• However, the rise of the Bharatiya Janata Party (BJP) to national political dominance in 2014 started changing the political discourse carried so far by federating units

  •  The present government emerged more powerful in the election to 17 th Lok Sabha. It is in the backdrop of this growing dominance and centralisation of power, the entire abrogation of Article 370 has taken place backed by popular will in Lok Sabha. Jammu and Kashmir

  • Asymmetric federalism involves the granting of differential rights to certain federal subunits, often in recognition of their distinctive ethnic identity. 

  •  In the case of Jammu and Kashmir, the negotiation of Article 370 was a transitional and contingent constitutional arrangement agreed in the midst of a continuing conflict while the Indian Constitution was being finalised. 

  •  Instrument of Accession not only glued Kashmir to Indian Union but also provided it autonomy in its functioning beyond most of the provisions of Indian Constitution.

  •  Thus, Instrument of Accession led to incorporating Article 370 as a Temporary Provision in the Indian Constitution and also allowed President of India to issue Presidential Orders. Over time, this ‘transitional’ clause had become a semi-permanent institutional compromise

  • Thus, the challenge was twofold. On Indian side (by successive PMs) to integrate Jammu and Kashmir politically within the Indian Union and on the Kashmir side, the challenge was to preserve special status under Article 370 because of historical agreements namely Instrument of Accession.

  • Indian Prime Ministers through Presidential Orders issued from time to time under Article 370 had extended most of the entries in Union List and Concurrent List under VIIth Schedule and two thirds of constitutional articles to the state of Jammu and Kashmir. Other States

  • Subsequent asymmetric agreements were reached with the Nagas and the Mizos, which are enshrined in Article 371 in the Constitution.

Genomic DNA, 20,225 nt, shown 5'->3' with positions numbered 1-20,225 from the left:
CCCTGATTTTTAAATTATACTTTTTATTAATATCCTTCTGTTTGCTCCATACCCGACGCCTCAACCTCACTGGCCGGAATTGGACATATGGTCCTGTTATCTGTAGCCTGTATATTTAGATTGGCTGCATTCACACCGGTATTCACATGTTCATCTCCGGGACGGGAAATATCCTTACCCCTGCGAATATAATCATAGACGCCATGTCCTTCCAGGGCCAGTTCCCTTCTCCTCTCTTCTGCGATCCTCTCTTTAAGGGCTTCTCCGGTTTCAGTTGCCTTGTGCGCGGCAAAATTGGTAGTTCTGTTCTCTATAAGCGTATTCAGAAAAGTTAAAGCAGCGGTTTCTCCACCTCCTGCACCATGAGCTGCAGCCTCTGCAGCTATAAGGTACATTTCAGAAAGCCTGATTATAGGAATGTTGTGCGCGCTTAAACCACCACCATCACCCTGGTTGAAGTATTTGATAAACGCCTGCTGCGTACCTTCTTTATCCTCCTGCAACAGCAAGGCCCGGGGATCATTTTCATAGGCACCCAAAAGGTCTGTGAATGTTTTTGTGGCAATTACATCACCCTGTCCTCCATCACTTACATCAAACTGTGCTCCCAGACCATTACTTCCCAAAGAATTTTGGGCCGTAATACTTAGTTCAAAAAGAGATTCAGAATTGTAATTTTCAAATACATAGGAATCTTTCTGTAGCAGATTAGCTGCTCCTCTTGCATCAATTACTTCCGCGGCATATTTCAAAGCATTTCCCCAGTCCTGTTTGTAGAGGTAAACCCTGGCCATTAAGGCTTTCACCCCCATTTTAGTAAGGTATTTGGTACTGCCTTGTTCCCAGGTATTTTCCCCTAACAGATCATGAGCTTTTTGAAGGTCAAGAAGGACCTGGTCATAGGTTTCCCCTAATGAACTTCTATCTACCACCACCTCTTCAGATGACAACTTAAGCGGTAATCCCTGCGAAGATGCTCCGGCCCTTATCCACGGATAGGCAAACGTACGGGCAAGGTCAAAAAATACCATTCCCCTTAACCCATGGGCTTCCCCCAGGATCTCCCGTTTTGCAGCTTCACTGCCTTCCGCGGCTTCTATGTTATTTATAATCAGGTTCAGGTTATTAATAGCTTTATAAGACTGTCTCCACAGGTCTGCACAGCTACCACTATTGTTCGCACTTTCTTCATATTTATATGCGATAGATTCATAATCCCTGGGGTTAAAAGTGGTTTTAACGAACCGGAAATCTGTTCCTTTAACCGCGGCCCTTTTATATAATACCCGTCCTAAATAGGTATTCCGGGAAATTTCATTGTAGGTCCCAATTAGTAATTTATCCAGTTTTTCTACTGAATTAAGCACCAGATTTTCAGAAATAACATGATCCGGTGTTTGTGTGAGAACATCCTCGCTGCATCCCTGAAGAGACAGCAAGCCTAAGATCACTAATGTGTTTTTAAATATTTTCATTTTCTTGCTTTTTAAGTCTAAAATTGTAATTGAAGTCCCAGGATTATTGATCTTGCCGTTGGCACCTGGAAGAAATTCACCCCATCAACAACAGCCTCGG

Arguments about Asymmetric Federalism

  • Asymmetric constitutional provisions are a common feature of federalism in diverse societies. Many argue that asymmetric agreements with states dampen secessionist conflicts as such agreements recognises multiple modes of belonging within the Union. 

  • However, with such agreements with Union, there is a denial of autonomy to such states that can provide ground for growth of secessionist tendency among states.

  • Such asymmetric agreements are generally critisised by majority national communities and by other regions or states who do not have special arrangements. 

  • The argument proposed by the Central Government is that such asymmetric provisions are discriminatory in nature and do not ensure equality. They have taken the example of Article 35A to mention about discrimination in buying property in erstwhile state of J&;K as it privileged certain kinds of ‘special’ identities over others. 

  • On secessionist claims, the government mentioned that Article 370 was the root cause of terrorism in the state.

  • Further, provisions for autonomy arrangements are also presented as anti-egalitarian because they prevent the extension of rights in force elsewhere in a country. On this point the government argued that removing Article 370 will help in extending reservations for Scheduled Castes and Scheduled Tribes in the newly created Union Territories. Federalism constraining Unitary Power of Central Government